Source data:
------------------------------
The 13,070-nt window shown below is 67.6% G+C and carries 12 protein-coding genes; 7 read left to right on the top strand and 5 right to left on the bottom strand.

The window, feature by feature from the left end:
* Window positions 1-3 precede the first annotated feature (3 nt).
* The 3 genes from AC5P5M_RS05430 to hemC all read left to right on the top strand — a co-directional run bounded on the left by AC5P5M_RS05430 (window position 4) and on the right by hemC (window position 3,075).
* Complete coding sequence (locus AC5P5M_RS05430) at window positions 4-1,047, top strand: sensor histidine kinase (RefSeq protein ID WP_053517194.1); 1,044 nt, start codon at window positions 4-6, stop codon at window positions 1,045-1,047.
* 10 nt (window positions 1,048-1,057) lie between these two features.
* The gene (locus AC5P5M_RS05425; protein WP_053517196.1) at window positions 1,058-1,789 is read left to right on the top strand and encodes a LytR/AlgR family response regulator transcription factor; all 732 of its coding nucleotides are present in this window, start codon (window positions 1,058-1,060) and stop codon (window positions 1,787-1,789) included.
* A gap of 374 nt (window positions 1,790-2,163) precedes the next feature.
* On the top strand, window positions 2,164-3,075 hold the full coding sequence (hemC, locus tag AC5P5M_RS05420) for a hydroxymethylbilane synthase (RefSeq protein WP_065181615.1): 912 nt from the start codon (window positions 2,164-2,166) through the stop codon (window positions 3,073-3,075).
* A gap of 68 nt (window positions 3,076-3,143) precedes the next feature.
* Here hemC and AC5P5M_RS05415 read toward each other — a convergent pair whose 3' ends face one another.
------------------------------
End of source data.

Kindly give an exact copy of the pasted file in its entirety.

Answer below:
The 13,070-nt window shown below is 67.6% G+C and carries 12 protein-coding genes; 7 read left to right on the top strand and 5 right to left on the bottom strand.

The window, feature by feature from the left end:
* Window positions 1-3 precede the first annotated feature (3 nt).
* The 3 genes from AC5P5M_RS05430 to hemC all read left to right on the top strand — a co-directional run bounded on the left by AC5P5M_RS05430 (window position 4) and on the right by hemC (window position 3,075).
* Complete coding sequence (locus AC5P5M_RS05430) at window positions 4-1,047, top strand: sensor histidine kinase (RefSeq protein ID WP_053517194.1); 1,044 nt, start codon at window positions 4-6, stop codon at window positions 1,045-1,047.
* 10 nt (window positions 1,048-1,057) lie between these two features.
* The gene (locus AC5P5M_RS05425; protein WP_053517196.1) at window positions 1,058-1,789 is read left to right on the top strand and encodes a LytR/AlgR family response regulator transcription factor; all 732 of its coding nucleotides are present in this window, start codon (window positions 1,058-1,060) and stop codon (window positions 1,787-1,789) included.
* A gap of 374 nt (window positions 1,790-2,163) precedes the next feature.
* On the top strand, window positions 2,164-3,075 hold the full coding sequence (hemC, locus tag AC5P5M_RS05420) for a hydroxymethylbilane synthase (RefSeq protein WP_065181615.1): 912 nt from the start codon (window positions 2,164-2,166) through the stop codon (window positions 3,073-3,075).
* A gap of 68 nt (window positions 3,076-3,143) precedes the next feature.
* Here hemC and AC5P5M_RS05415 read toward each other — a convergent pair whose 3' ends face one another.